I am an exceptionally fast reader. I always have been. I don't skim, I don't "speed read", I read voraciously and anything I can get my hands on. So, while the sight of a weighty tome, one that could be used as a doorstop, might make some readers quail, if I'm hooked within a few pages, it's on. Knowing that I will have something to read for the next few days is simply a relief. Reading is something I absolutely cannot do without — it was my first addiction and earned me the completely original nickname "bookworm" among my cousins. Books have been my companion for some very lonely times and places. You can plunk me down in the corner with a good book and probably forget about me for a while. My mother told me "when you're a reader, you never have a reason to be scared or lonely, ever."
I will read just about anything I can get my hands on, and when I can fall into a narrative that I'm loving, I can think of far worse scenarios. I'm discerning, but not overly concerned what anyone else thinks of my choices and neither should you. It's true that reading is good for your brain, and a good narrative is as much escape as mental exercise. And while it should be pleasurable, something that you're not enjoying is absolutely okay to put down. Yep, I've put down Catch-22 more than a few times. I know that Kurt Vonnegut endorsed it, and kudos, Mr. Heller. It doesn't speak to me, at least yet.
I used to feel guilty about not finishing books that I didn't enjoy, plugging through until the end until I realized, it could be just as much about you as the author. It's not the right time for that book. Put it down, and if it's something you really want to finish, pick it up again in a few months. My friend described a certain book as a "joyful experience" today &mdash that was the perfect turn of phrase. Anything that isn't for you — unless you're simply in a masochistic frame of mind — it's alright to let find you again when it's time, which may be never.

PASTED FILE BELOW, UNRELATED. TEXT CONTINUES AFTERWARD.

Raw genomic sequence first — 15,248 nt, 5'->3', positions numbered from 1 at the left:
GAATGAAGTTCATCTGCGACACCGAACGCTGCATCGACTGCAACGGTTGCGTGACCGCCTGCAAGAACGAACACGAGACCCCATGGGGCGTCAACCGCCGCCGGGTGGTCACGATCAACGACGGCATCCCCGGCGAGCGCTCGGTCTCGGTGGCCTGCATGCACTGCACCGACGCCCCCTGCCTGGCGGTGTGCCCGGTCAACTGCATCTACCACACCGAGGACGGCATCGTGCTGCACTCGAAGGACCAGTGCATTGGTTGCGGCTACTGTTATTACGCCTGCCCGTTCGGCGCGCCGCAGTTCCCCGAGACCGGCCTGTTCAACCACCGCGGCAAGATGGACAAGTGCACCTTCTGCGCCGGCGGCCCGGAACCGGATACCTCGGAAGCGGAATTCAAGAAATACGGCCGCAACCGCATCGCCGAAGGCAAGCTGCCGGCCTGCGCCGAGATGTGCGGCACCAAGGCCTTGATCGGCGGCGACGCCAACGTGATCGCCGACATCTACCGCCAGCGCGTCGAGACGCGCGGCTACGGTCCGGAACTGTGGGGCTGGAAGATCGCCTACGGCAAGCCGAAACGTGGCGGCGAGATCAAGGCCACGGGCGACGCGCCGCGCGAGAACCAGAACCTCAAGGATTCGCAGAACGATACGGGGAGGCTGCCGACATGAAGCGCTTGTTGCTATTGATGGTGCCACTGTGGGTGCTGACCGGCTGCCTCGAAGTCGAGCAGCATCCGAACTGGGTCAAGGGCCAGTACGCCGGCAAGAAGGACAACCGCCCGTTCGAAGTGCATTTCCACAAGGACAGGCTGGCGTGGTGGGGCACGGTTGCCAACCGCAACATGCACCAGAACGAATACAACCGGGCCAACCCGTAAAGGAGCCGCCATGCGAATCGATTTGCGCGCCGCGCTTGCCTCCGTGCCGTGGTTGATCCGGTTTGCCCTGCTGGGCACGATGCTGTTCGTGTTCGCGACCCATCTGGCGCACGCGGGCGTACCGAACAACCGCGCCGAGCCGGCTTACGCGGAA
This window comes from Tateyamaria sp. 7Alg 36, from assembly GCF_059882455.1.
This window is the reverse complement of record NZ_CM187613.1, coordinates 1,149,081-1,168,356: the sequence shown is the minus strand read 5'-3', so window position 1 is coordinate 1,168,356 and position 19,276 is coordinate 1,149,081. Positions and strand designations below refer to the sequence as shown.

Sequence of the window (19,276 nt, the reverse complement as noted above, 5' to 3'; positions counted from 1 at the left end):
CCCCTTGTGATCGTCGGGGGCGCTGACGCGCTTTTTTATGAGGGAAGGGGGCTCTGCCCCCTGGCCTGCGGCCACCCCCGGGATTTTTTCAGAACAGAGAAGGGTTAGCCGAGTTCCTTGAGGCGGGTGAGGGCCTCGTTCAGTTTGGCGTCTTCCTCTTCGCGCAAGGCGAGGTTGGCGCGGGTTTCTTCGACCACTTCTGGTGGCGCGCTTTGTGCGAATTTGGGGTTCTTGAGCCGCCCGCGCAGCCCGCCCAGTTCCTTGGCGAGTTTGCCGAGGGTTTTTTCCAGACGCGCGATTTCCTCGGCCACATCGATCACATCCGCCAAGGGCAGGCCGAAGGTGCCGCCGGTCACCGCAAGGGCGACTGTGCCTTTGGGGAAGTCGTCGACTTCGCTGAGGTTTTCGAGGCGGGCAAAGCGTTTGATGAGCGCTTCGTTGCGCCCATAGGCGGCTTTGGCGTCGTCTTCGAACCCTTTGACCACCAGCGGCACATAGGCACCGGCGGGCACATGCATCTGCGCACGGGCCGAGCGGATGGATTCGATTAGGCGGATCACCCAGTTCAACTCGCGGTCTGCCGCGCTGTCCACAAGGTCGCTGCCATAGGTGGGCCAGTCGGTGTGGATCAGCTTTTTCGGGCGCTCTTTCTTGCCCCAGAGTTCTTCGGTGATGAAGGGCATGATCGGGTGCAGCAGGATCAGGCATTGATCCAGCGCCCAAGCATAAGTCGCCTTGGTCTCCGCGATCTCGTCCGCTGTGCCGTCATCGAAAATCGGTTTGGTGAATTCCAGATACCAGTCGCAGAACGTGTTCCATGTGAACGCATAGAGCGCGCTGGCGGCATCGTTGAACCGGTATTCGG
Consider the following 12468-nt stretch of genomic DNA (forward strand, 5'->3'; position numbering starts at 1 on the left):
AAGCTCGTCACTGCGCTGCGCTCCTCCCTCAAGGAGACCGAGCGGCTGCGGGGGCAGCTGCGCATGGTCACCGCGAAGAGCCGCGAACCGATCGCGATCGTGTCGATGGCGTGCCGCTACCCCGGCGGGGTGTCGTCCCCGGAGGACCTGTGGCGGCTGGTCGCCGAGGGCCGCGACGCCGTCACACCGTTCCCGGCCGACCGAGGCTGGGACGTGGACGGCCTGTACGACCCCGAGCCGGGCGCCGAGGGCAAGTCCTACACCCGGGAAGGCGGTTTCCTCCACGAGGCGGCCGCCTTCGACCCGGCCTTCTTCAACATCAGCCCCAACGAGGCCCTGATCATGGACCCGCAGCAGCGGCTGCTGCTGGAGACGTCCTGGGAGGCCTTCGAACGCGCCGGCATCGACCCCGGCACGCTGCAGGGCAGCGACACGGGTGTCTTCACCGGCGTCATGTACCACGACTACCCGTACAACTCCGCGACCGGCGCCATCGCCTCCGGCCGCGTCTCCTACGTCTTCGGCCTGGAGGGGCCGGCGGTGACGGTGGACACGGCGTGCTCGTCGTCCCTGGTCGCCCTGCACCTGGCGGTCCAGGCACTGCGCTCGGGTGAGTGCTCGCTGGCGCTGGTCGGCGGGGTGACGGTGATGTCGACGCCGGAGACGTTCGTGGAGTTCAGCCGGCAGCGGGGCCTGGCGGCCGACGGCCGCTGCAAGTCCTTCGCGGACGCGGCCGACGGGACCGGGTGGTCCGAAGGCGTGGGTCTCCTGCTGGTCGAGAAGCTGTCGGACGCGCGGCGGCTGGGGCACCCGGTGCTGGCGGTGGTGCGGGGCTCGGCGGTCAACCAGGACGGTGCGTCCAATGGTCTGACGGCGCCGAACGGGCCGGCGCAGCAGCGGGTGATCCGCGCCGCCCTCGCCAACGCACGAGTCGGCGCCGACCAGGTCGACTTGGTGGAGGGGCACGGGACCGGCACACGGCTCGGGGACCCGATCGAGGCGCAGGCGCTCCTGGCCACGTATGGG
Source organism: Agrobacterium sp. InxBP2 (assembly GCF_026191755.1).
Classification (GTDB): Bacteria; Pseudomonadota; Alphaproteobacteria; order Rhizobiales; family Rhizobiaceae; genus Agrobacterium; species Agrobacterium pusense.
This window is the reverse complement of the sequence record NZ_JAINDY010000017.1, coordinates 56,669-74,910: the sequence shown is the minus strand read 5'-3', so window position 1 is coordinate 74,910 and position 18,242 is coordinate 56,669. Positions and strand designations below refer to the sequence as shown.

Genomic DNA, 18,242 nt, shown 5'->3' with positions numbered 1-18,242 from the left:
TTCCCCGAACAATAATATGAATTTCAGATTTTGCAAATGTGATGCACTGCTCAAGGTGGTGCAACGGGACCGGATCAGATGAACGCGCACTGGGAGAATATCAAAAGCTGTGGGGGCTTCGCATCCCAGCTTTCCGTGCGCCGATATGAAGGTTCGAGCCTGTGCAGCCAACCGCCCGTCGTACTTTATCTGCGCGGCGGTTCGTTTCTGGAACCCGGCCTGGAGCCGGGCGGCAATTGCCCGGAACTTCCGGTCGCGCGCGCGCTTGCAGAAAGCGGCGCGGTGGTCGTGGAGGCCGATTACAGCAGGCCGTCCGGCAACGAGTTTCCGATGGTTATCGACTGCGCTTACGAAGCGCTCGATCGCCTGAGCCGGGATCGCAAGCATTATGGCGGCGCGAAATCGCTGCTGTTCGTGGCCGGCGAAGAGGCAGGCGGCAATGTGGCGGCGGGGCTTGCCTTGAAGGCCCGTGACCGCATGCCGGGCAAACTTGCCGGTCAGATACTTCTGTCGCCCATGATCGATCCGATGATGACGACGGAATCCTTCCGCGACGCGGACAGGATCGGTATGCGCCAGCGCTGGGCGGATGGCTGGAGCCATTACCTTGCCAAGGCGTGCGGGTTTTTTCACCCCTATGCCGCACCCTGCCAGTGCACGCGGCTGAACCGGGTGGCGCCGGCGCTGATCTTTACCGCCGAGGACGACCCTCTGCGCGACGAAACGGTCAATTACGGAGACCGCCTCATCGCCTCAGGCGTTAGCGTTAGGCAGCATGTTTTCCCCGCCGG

Meanwhile, I'll be over in the corner with something to read. The really big ones? I'm thrilled to embark on that journey and let you know whether you should jump on that train. Maybe you can put this down and go grab some Pahlaniuk, which I HIGHLY recommend. He's a Hemingway, never giving more information than you need. Make no mistake: I do not believe that because a book is long, it's good. For example, I am not a big Tolkein fan. I don't enjoy two pages to describe something that takes two sentences. When you delve into an author, you're asking to trust them, and be trusted in return. Any author who is not complicit in this agreement is okay to put down. It's a relationship — if it's not mutually beneficial, move on. Meanwhile, I'll be over here, nose in a big book. Don't bother me, I'm reading and working on my elevator pitch for this book I want you all to read.
(Originally published on my own blog, Life and Other Fatal Pursuits).